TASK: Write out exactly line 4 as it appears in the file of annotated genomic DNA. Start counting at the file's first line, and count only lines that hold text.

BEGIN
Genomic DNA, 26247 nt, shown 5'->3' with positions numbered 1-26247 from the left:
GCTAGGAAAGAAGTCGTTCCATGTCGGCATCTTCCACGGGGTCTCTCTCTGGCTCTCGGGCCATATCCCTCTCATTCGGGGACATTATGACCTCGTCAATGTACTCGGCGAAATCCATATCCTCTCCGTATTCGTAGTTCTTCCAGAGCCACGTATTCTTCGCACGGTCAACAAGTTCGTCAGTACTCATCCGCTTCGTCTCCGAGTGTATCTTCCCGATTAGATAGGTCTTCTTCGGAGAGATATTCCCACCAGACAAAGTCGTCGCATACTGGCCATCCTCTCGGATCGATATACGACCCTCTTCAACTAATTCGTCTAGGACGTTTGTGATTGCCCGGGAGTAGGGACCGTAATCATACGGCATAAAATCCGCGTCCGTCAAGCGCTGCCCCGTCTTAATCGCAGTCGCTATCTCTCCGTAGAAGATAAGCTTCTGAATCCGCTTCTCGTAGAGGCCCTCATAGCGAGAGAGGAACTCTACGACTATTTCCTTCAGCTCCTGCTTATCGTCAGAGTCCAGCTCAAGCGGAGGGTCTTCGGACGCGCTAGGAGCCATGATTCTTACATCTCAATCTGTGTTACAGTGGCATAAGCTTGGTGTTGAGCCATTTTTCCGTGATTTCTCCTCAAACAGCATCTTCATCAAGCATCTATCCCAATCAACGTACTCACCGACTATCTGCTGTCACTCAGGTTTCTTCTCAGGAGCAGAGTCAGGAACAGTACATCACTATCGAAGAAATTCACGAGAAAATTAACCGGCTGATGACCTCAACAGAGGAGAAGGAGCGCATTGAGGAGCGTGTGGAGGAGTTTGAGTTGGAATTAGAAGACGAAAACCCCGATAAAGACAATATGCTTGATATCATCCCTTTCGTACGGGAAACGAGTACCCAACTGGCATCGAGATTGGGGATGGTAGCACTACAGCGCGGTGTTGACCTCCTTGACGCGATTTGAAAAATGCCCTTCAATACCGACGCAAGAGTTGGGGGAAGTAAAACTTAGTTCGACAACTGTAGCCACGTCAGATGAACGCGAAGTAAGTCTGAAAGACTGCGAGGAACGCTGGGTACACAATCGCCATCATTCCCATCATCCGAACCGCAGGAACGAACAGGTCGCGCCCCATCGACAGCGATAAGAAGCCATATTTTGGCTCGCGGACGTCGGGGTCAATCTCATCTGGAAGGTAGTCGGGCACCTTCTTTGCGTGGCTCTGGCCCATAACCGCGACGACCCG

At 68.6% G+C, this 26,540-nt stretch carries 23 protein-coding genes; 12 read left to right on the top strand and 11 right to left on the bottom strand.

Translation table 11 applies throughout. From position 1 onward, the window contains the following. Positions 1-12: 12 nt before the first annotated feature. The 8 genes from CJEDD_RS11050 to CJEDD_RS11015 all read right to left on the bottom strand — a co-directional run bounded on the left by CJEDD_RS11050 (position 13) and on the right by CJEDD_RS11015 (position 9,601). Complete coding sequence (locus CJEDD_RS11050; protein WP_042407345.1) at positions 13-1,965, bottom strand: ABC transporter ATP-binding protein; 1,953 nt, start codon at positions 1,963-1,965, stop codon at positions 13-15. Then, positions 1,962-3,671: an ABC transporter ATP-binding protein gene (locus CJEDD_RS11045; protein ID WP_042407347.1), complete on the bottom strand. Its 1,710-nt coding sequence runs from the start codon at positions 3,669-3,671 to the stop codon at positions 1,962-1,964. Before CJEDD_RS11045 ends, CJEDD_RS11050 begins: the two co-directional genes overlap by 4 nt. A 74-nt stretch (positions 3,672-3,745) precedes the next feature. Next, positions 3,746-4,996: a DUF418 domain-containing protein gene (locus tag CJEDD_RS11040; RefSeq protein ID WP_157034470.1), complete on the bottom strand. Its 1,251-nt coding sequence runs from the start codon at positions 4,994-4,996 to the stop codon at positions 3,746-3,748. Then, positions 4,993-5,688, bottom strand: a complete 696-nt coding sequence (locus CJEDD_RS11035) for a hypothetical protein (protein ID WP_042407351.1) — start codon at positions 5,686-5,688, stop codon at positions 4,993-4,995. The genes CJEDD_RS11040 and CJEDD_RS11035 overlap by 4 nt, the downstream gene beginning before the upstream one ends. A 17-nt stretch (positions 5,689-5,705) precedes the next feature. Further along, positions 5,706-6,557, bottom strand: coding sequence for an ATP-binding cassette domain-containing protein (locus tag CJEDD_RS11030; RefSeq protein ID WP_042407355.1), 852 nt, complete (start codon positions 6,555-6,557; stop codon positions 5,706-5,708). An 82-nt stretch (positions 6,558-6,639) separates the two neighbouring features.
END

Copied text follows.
Translation table 11 applies throughout. From position 1 onward, the window contains the following. Positions 1-12: 12 nt before the first annotated feature. The 8 genes from CJEDD_RS11050 to CJEDD_RS11015 all read right to left on the bottom strand — a co-directional run bounded on the left by CJEDD_RS11050 (position 13) and on the right by CJEDD_RS11015 (position 9,601). Complete coding sequence (locus CJEDD_RS11050; protein WP_042407345.1) at positions 13-1,965, bottom strand: ABC transporter ATP-binding protein; 1,953 nt, start codon at positions 1,963-1,965, stop codon at positions 13-15. Then, positions 1,962-3,671: an ABC transporter ATP-binding protein gene (locus CJEDD_RS11045; protein ID WP_042407347.1), complete on the bottom strand. Its 1,710-nt coding sequence runs from the start codon at positions 3,669-3,671 to the stop codon at positions 1,962-1,964. Before CJEDD_RS11045 ends, CJEDD_RS11050 begins: the two co-directional genes overlap by 4 nt. A 74-nt stretch (positions 3,672-3,745) precedes the next feature. Next, positions 3,746-4,996: a DUF418 domain-containing protein gene (locus tag CJEDD_RS11040; RefSeq protein ID WP_157034470.1), complete on the bottom strand. Its 1,251-nt coding sequence runs from the start codon at positions 4,994-4,996 to the stop codon at positions 3,746-3,748. Then, positions 4,993-5,688, bottom strand: a complete 696-nt coding sequence (locus CJEDD_RS11035) for a hypothetical protein (protein ID WP_042407351.1) — start codon at positions 5,686-5,688, stop codon at positions 4,993-4,995. The genes CJEDD_RS11040 and CJEDD_RS11035 overlap by 4 nt, the downstream gene beginning before the upstream one ends. A 17-nt stretch (positions 5,689-5,705) precedes the next feature. Further along, positions 5,706-6,557, bottom strand: coding sequence for an ATP-binding cassette domain-containing protein (locus tag CJEDD_RS11030; RefSeq protein ID WP_042407355.1), 852 nt, complete (start codon positions 6,555-6,557; stop codon positions 5,706-5,708). An 82-nt stretch (positions 6,558-6,639) separates the two neighbouring features.